House Republicans on Wednesday unveiled a $700 billion healthcare plan that would offer tax credits to help people buy insurance, yet unlike Democratic proposals, wouldn’t require either individuals or employers to get coverage.
Some of the ideas in the plan appeal to moderate Democrats, but with Republicans out of power, there’s little likelihood their proposal will be enacted. Nonetheless, it will give GOP lawmakers under fire for their opposition to President Barack Obama’s plan something positive to point to when they go home for the congressional August break.
“We are introducing this bill because we support health care reform, but in way that empowers patients,” said Brendan Buck, a spokesman for the House Republican Study Committee. “While the president continues to insist there is appetite for the status quo in Congress, it’s not coming from Republicans.”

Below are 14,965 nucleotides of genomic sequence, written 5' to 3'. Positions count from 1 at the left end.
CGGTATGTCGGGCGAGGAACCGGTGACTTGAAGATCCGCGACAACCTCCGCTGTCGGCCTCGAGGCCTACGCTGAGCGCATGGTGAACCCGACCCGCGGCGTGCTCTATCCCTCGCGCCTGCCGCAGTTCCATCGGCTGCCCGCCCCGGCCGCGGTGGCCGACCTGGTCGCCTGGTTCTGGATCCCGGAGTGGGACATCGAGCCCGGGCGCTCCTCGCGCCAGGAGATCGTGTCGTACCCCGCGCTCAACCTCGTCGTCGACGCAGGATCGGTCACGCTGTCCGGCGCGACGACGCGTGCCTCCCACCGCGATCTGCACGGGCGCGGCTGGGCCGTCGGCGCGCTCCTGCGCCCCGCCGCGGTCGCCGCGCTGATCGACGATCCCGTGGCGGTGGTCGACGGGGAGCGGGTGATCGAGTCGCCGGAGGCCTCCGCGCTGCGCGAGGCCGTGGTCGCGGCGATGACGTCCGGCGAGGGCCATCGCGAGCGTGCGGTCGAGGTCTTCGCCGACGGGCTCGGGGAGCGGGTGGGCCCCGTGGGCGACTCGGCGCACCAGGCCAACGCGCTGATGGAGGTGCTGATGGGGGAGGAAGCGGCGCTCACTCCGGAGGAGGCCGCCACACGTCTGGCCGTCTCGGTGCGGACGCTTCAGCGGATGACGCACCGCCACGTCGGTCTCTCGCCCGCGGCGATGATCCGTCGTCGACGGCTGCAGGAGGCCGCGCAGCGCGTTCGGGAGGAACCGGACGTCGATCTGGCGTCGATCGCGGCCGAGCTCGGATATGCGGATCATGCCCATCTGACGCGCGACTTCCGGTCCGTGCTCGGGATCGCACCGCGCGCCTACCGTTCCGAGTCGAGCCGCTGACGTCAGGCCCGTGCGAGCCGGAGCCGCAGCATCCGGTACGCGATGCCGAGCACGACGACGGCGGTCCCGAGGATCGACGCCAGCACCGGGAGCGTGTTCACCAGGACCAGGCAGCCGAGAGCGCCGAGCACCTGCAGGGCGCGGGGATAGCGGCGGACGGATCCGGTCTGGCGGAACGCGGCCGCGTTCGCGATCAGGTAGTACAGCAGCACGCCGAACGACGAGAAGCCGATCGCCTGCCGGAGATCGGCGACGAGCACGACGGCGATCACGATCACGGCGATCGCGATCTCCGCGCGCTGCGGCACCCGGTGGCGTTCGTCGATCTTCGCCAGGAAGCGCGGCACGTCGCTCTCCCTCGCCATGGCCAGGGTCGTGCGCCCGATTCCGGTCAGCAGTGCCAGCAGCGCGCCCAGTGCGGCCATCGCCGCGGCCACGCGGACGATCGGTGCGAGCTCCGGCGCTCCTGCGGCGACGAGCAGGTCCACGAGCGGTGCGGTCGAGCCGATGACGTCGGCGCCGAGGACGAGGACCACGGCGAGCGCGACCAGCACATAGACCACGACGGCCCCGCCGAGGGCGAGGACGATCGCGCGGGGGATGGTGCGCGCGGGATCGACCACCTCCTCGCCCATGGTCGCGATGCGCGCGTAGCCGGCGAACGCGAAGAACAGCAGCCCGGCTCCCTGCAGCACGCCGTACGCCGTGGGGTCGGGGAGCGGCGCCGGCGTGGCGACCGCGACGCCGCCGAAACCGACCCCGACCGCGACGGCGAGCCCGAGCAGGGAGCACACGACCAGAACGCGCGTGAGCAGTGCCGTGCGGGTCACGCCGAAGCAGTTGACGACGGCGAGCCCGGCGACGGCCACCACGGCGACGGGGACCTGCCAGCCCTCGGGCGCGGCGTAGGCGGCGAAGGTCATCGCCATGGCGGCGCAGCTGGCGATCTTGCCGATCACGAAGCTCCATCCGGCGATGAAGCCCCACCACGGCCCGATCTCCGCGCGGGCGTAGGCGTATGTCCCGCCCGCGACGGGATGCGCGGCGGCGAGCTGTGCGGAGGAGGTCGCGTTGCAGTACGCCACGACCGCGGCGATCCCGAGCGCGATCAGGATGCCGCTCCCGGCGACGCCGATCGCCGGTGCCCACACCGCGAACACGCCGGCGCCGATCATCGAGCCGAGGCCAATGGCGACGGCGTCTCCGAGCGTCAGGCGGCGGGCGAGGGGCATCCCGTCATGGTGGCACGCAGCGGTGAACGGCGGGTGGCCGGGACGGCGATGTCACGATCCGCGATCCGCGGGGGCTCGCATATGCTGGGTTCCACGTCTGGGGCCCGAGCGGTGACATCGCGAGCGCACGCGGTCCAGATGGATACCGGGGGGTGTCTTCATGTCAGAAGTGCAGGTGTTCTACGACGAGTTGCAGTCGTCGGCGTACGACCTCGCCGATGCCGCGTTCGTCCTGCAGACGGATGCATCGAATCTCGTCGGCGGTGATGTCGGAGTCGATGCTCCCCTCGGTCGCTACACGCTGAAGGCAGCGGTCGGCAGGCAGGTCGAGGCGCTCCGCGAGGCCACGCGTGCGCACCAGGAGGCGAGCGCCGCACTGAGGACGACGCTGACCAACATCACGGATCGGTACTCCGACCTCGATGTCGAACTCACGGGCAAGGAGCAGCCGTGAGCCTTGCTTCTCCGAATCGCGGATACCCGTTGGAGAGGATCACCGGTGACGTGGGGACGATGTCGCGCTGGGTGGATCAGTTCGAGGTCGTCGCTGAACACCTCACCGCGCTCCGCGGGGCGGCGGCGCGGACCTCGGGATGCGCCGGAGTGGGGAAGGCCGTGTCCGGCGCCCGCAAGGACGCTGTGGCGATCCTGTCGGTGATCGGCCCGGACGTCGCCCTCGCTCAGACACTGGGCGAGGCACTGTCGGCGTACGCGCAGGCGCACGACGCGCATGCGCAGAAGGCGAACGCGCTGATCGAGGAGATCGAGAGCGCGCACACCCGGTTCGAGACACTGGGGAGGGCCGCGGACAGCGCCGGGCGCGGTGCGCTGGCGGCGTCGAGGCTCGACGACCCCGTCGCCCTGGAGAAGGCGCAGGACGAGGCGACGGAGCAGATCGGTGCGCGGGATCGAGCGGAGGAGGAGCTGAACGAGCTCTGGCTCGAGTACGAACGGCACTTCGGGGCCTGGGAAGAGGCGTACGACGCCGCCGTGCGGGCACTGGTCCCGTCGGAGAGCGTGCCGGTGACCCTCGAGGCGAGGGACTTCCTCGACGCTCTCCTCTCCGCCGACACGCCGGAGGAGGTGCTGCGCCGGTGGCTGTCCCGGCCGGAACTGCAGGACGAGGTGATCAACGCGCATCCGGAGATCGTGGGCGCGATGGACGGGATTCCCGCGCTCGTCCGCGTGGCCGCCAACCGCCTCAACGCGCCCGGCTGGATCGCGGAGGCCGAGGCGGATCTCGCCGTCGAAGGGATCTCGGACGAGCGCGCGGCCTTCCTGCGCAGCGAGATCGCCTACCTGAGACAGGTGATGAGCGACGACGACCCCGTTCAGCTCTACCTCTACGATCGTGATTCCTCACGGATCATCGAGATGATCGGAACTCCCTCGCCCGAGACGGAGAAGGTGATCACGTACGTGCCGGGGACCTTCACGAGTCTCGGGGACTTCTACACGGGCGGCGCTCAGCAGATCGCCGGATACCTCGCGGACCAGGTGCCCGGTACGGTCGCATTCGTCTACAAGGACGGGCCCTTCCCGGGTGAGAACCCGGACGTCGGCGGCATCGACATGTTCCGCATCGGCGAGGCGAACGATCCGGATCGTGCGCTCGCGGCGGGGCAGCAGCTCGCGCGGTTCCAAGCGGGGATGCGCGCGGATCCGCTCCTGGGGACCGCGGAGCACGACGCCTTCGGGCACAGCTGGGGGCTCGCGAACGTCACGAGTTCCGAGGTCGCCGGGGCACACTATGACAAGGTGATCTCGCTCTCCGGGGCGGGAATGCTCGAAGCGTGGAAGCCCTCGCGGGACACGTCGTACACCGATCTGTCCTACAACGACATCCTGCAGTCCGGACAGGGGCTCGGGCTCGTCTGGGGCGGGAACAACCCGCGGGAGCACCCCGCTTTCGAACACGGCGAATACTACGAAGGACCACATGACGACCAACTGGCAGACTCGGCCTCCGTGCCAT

The GOP plan was drafted by Rep. Tom Price, R-Ga., a physician. It avoids expanding the federal role in overseeing the health insurance industry. Unlike Democratic proposals, it would not set up new federally regulated purchasing pools for individuals and small businesses. Instead, it would allow individuals to use the Internet to purchase lower-cost coverage available anywhere in the country. That idea won’t please insurance commissioners from states with strong consumer protections, who have argued it will set off a “race to the bottom” that undermines coverage for those in frail health.